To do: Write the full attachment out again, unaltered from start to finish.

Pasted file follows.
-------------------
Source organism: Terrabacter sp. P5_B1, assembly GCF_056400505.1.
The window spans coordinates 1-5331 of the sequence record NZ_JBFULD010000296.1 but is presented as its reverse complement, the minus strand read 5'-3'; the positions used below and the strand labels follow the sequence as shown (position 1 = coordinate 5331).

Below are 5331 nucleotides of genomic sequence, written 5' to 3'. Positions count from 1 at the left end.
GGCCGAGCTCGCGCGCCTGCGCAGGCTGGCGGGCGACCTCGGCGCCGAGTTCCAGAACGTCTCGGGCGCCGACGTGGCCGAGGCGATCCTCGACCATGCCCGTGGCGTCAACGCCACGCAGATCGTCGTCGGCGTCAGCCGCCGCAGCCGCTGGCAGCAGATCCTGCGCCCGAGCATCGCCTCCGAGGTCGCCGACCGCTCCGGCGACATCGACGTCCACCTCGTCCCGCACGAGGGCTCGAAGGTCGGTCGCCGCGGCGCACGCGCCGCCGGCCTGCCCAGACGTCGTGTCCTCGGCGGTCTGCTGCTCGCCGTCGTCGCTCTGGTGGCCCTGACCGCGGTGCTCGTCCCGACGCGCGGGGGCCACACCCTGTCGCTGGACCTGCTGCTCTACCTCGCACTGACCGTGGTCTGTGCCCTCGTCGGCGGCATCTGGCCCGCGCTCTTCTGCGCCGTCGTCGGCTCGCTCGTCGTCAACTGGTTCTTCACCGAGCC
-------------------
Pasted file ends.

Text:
Source organism: Terrabacter sp. P5_B1, assembly GCF_056400505.1.
The window spans coordinates 1-5331 of the sequence record NZ_JBFULD010000296.1 but is presented as its reverse complement, the minus strand read 5'-3'; the positions used below and the strand labels follow the sequence as shown (position 1 = coordinate 5331).

Below are 5331 nucleotides of genomic sequence, written 5' to 3'. Positions count from 1 at the left end.
GGCCGAGCTCGCGCGCCTGCGCAGGCTGGCGGGCGACCTCGGCGCCGAGTTCCAGAACGTCTCGGGCGCCGACGTGGCCGAGGCGATCCTCGACCATGCCCGTGGCGTCAACGCCACGCAGATCGTCGTCGGCGTCAGCCGCCGCAGCCGCTGGCAGCAGATCCTGCGCCCGAGCATCGCCTCCGAGGTCGCCGACCGCTCCGGCGACATCGACGTCCACCTCGTCCCGCACGAGGGCTCGAAGGTCGGTCGCCGCGGCGCACGCGCCGCCGGCCTGCCCAGACGTCGTGTCCTCGGCGGTCTGCTGCTCGCCGTCGTCGCTCTGGTGGCCCTGACCGCGGTGCTCGTCCCGACGCGCGGGGGCCACACCCTGTCGCTGGACCTGCTGCTCTACCTCGCACTGACCGTGGTCTGTGCCCTCGTCGGCGGCATCTGGCCCGCGCTCTTCTGCGCCGTCGTCGGCTCGCTCGTCGTCAACTGGTTCTTCACCGAGCC